Breast Cancer and Prolanta 

Approximately 90% of breast and ovarian cancers express the prolactin receptor and these tumors are stimulated by prolactin. More importantly, prolactin can cross-activate many of the same pathways activated by HER2/neu and the ER, which may be responsible for a tumor’s resistance to Herceptin and/or tamoxifen therapy. Therefore, Prolanta serves as novel candidate for breast cancer therapy, either as a stand-alone agent or as part of a combinational approach for a larger proportion of patients. Preclinical data illustrate that combining Prolanta therapy with Herceptin, Tykerb, or tamoxifen results in an even more effective breast cancer treatment than either product alone.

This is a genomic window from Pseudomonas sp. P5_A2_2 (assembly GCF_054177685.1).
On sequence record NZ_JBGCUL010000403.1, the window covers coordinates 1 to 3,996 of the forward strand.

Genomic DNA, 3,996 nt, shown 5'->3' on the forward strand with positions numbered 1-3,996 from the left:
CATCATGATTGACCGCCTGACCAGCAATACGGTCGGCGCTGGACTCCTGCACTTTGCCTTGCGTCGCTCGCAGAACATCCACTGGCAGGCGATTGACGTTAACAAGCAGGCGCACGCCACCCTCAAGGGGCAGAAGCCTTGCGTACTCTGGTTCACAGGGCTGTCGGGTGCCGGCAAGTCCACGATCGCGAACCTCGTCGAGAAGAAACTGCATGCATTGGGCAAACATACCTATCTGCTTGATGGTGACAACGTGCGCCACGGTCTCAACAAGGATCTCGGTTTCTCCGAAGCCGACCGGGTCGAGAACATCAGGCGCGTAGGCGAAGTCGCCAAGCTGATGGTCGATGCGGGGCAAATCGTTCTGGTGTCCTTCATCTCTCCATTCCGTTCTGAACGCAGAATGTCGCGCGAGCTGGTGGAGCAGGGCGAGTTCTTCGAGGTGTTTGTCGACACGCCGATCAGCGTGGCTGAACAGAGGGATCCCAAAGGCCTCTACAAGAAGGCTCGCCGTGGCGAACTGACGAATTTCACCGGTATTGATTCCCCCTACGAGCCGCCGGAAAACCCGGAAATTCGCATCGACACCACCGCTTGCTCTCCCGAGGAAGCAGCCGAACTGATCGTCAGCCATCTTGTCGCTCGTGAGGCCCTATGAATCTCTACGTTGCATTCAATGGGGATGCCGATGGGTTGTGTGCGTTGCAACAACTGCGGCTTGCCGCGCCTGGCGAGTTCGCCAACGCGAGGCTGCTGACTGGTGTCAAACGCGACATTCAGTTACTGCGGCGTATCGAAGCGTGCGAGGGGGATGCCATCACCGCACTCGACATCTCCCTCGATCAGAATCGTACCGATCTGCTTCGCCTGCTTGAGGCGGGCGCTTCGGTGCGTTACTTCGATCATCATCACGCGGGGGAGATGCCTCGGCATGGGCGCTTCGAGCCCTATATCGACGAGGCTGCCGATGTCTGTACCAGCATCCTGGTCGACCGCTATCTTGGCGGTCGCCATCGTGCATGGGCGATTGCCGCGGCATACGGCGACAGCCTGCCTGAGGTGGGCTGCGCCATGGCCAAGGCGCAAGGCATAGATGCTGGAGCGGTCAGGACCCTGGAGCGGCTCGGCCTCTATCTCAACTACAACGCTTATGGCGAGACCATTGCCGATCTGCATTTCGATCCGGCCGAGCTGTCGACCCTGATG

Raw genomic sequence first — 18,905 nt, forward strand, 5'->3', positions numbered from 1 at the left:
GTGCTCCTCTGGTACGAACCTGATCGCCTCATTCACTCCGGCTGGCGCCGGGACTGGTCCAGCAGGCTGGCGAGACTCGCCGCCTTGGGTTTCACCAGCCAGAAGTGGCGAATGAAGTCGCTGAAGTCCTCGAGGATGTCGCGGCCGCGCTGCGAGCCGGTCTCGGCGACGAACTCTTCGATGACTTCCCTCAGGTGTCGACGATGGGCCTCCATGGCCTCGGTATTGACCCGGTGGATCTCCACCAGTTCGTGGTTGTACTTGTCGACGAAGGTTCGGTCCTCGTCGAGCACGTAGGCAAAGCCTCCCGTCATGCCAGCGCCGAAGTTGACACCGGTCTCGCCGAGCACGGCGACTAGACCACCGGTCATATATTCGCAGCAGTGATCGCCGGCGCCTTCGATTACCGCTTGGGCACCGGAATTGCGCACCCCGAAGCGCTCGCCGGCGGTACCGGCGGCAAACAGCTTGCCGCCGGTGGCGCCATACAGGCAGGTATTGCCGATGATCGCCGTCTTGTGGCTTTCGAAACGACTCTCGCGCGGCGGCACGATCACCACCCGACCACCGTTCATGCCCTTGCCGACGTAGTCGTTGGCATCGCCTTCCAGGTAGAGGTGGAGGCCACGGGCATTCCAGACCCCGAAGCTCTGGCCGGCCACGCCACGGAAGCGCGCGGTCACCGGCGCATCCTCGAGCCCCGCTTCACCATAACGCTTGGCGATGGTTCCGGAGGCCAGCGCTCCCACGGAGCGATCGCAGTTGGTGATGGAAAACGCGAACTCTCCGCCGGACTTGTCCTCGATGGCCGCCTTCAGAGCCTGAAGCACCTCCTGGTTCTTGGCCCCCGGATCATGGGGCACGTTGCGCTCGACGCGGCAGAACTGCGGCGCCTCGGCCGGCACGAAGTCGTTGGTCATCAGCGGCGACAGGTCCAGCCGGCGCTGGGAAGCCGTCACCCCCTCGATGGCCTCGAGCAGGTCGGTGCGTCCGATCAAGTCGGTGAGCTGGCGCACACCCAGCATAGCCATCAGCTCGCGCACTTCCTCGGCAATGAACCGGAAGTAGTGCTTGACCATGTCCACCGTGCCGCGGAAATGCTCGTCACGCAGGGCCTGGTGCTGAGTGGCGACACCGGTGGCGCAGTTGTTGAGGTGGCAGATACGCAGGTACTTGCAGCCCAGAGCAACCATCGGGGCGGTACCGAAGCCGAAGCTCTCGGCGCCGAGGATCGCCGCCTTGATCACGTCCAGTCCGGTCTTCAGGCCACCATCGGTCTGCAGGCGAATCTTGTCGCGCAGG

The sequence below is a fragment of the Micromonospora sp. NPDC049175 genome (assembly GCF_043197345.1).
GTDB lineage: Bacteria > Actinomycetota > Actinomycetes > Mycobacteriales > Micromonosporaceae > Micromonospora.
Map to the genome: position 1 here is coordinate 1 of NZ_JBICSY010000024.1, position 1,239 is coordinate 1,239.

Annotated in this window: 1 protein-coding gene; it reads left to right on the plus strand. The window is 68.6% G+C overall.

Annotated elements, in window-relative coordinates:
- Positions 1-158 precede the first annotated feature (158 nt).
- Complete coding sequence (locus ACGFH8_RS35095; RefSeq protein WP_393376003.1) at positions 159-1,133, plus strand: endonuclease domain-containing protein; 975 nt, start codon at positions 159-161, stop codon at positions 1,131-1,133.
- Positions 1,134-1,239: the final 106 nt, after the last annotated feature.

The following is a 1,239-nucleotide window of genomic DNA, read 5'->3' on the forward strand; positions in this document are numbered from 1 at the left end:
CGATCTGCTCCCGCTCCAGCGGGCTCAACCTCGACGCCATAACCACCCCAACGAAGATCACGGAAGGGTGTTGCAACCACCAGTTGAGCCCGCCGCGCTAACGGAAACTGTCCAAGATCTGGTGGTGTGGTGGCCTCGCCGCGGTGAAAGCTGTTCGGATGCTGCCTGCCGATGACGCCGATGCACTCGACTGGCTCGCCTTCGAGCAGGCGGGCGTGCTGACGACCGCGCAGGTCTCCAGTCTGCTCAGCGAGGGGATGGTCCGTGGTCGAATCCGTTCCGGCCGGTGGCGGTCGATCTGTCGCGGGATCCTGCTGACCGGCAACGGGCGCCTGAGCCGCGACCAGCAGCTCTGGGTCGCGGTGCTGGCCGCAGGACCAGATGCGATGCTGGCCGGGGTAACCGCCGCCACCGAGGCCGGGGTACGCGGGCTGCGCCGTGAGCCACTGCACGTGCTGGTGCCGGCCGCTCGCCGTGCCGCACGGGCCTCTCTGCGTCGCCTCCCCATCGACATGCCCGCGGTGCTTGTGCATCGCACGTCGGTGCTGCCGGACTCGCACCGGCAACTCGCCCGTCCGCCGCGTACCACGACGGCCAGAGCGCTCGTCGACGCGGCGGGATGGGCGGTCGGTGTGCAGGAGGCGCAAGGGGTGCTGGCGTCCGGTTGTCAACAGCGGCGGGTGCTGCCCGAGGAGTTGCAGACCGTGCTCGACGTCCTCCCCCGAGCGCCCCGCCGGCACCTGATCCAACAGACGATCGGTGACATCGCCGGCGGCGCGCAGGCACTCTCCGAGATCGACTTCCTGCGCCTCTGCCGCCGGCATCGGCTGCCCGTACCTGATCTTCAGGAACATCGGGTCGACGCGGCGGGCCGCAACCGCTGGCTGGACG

Approximately 50% of breast cancer patients are estrogen receptor (ER) positive. These tumors are stimulated by and partially dependent upon estrogen. Tamoxifen, an inhibitor of estrogen action, can be effective in breast cancer patients that are ER positive, yet often their tumors cease

to be ER positive.

Approximately 20% to 30% of breast cancer patients have tumors that are stimulated by the HER2/neu pathway. However, less than one-third of these patients are successfully treated with Herceptin, which inhibits the

HER2/neu pathway.